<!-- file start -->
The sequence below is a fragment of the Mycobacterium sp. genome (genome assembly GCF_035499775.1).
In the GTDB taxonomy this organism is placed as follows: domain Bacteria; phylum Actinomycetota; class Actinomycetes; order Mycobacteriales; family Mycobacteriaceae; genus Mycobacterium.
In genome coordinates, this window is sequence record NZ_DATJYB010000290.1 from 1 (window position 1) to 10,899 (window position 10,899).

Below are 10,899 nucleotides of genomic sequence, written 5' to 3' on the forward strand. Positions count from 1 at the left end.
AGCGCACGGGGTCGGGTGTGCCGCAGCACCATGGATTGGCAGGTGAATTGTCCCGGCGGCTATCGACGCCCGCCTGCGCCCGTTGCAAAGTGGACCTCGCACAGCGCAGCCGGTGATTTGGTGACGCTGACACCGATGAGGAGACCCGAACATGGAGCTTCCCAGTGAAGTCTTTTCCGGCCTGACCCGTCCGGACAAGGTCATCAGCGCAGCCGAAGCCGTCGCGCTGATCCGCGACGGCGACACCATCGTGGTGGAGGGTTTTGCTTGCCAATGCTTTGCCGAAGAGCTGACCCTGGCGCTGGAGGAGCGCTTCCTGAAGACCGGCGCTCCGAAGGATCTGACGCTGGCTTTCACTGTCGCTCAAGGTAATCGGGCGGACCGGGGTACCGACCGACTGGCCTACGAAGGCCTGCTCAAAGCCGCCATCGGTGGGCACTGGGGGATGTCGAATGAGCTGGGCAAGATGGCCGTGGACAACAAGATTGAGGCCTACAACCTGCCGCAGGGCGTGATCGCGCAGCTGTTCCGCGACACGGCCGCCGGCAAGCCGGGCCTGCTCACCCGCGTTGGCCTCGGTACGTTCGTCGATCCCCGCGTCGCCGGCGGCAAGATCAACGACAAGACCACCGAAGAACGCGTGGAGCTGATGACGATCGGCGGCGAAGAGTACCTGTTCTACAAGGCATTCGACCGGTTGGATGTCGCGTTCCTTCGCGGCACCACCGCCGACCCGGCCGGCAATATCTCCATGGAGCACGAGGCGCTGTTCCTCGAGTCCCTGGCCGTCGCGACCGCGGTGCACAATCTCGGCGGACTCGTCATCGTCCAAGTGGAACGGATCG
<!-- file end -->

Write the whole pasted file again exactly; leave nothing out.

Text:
The sequence below is a fragment of the Mycobacterium sp. genome (genome assembly GCF_035499775.1).
In the GTDB taxonomy this organism is placed as follows: domain Bacteria; phylum Actinomycetota; class Actinomycetes; order Mycobacteriales; family Mycobacteriaceae; genus Mycobacterium.
In genome coordinates, this window is sequence record NZ_DATJYB010000290.1 from 1 (window position 1) to 10,899 (window position 10,899).

Below are 10,899 nucleotides of genomic sequence, written 5' to 3' on the forward strand. Positions count from 1 at the left end.
AGCGCACGGGGTCGGGTGTGCCGCAGCACCATGGATTGGCAGGTGAATTGTCCCGGCGGCTATCGACGCCCGCCTGCGCCCGTTGCAAAGTGGACCTCGCACAGCGCAGCCGGTGATTTGGTGACGCTGACACCGATGAGGAGACCCGAACATGGAGCTTCCCAGTGAAGTCTTTTCCGGCCTGACCCGTCCGGACAAGGTCATCAGCGCAGCCGAAGCCGTCGCGCTGATCCGCGACGGCGACACCATCGTGGTGGAGGGTTTTGCTTGCCAATGCTTTGCCGAAGAGCTGACCCTGGCGCTGGAGGAGCGCTTCCTGAAGACCGGCGCTCCGAAGGATCTGACGCTGGCTTTCACTGTCGCTCAAGGTAATCGGGCGGACCGGGGTACCGACCGACTGGCCTACGAAGGCCTGCTCAAAGCCGCCATCGGTGGGCACTGGGGGATGTCGAATGAGCTGGGCAAGATGGCCGTGGACAACAAGATTGAGGCCTACAACCTGCCGCAGGGCGTGATCGCGCAGCTGTTCCGCGACACGGCCGCCGGCAAGCCGGGCCTGCTCACCCGCGTTGGCCTCGGTACGTTCGTCGATCCCCGCGTCGCCGGCGGCAAGATCAACGACAAGACCACCGAAGAACGCGTGGAGCTGATGACGATCGGCGGCGAAGAGTACCTGTTCTACAAGGCATTCGACCGGTTGGATGTCGCGTTCCTTCGCGGCACCACCGCCGACCCGGCCGGCAATATCTCCATGGAGCACGAGGCGCTGTTCCTCGAGTCCCTGGCCGTCGCGACCGCGGTGCACAATCTCGGCGGACTCGTCATCGTCCAAGTGGAACGGATCG